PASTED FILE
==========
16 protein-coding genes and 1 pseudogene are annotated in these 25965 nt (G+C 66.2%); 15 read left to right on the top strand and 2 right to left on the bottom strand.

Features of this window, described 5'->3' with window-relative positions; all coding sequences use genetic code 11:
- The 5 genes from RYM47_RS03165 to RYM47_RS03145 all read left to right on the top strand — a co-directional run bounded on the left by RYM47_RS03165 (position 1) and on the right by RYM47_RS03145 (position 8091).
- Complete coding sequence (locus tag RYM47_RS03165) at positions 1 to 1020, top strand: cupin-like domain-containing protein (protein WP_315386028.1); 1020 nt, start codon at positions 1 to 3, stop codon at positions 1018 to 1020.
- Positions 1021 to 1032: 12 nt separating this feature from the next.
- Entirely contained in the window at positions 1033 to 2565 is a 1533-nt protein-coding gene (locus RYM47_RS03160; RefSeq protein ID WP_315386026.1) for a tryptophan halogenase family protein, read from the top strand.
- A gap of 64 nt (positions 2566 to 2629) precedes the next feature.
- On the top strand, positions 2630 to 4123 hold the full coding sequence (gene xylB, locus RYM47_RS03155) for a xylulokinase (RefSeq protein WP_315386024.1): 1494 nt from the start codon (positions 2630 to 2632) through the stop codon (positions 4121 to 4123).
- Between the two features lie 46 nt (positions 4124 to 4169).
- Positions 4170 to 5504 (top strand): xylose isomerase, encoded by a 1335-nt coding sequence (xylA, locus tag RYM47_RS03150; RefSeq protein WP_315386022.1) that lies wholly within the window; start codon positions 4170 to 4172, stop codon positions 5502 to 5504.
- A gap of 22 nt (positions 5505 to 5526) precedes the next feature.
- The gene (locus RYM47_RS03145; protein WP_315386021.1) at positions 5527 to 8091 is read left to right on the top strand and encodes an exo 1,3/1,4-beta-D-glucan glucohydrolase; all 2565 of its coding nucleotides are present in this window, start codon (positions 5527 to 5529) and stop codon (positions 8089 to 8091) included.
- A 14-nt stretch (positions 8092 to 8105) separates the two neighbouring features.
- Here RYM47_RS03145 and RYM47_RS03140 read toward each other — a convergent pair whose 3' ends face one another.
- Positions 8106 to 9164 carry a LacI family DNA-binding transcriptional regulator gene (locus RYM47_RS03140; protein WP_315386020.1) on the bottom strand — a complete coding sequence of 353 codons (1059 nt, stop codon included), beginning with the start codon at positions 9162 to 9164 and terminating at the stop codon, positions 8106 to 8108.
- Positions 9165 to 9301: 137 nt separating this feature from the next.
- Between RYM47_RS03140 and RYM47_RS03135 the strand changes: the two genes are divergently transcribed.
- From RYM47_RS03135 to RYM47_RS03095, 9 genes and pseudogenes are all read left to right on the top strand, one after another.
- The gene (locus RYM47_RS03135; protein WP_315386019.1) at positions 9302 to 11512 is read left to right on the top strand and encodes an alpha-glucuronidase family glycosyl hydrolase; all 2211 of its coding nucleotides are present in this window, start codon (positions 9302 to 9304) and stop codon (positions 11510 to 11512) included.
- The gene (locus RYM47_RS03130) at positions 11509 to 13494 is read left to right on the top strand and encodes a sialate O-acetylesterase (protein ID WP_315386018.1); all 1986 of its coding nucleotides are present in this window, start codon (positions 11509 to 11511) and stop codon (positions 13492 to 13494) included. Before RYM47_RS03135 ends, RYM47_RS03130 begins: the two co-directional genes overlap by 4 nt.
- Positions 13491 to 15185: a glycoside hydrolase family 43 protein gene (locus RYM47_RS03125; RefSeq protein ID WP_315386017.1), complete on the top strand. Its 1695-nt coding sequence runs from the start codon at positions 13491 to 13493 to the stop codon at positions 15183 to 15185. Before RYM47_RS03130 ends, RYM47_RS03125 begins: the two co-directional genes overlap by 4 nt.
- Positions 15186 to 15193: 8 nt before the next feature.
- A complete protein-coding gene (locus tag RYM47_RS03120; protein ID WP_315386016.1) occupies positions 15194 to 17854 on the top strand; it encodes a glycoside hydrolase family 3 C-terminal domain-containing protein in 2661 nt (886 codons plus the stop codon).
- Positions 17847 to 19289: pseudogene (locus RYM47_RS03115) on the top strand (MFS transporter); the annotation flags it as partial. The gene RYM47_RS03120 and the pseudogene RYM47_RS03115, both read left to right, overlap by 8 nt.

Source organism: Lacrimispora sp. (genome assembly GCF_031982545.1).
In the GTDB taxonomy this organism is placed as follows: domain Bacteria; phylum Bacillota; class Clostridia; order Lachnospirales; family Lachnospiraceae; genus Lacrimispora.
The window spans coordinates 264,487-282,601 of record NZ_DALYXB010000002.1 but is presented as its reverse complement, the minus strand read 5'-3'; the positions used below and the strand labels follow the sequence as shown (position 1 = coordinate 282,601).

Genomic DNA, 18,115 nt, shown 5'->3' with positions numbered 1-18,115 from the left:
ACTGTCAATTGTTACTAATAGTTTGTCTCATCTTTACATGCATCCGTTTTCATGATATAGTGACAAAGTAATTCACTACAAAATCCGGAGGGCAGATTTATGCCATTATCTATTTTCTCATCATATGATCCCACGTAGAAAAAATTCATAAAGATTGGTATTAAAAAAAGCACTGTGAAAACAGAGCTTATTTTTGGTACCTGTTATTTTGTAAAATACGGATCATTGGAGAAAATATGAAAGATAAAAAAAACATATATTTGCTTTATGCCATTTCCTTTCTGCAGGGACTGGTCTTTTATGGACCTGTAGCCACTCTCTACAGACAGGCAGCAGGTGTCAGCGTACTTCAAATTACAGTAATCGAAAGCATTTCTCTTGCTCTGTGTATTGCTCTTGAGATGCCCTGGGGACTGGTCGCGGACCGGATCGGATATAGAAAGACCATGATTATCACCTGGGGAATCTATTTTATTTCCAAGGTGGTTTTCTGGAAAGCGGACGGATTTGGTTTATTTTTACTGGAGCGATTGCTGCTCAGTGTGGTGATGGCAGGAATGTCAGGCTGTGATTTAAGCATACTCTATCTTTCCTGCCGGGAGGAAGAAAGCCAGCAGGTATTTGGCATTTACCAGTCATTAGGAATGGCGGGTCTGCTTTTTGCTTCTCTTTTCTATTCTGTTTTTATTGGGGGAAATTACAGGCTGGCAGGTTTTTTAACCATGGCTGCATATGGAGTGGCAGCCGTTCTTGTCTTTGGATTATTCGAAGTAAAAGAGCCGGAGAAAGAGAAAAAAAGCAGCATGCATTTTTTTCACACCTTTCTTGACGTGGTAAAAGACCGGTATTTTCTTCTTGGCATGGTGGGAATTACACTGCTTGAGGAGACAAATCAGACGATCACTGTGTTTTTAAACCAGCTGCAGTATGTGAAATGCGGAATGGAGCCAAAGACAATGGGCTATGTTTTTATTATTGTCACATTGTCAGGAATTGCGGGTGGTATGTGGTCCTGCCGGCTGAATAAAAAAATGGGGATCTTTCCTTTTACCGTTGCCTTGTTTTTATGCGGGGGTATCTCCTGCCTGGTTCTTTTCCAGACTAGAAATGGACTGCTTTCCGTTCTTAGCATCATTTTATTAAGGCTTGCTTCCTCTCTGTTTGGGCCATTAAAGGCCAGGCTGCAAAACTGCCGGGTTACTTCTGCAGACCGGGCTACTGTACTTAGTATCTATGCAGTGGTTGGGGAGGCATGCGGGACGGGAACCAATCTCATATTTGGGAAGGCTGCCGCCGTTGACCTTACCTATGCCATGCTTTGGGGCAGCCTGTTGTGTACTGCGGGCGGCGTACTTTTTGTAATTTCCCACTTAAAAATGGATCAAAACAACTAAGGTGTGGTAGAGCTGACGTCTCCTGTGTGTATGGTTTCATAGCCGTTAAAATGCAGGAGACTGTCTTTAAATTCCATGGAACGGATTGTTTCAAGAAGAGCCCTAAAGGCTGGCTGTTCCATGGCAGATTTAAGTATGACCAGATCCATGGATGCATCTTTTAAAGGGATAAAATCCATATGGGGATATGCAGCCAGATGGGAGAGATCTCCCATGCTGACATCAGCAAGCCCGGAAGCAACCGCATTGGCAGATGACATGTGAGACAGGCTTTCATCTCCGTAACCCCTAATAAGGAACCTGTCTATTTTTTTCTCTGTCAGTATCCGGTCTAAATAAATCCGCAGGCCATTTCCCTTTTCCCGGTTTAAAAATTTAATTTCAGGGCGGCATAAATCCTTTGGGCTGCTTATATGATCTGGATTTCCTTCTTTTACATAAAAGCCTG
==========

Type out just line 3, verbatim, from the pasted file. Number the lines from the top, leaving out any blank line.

- The 5 genes from RYM47_RS03165 to RYM47_RS03145 all read left to right on the top strand — a co-directional run bounded on the left by RYM47_RS03165 (position 1) and on the right by RYM47_RS03145 (position 8091).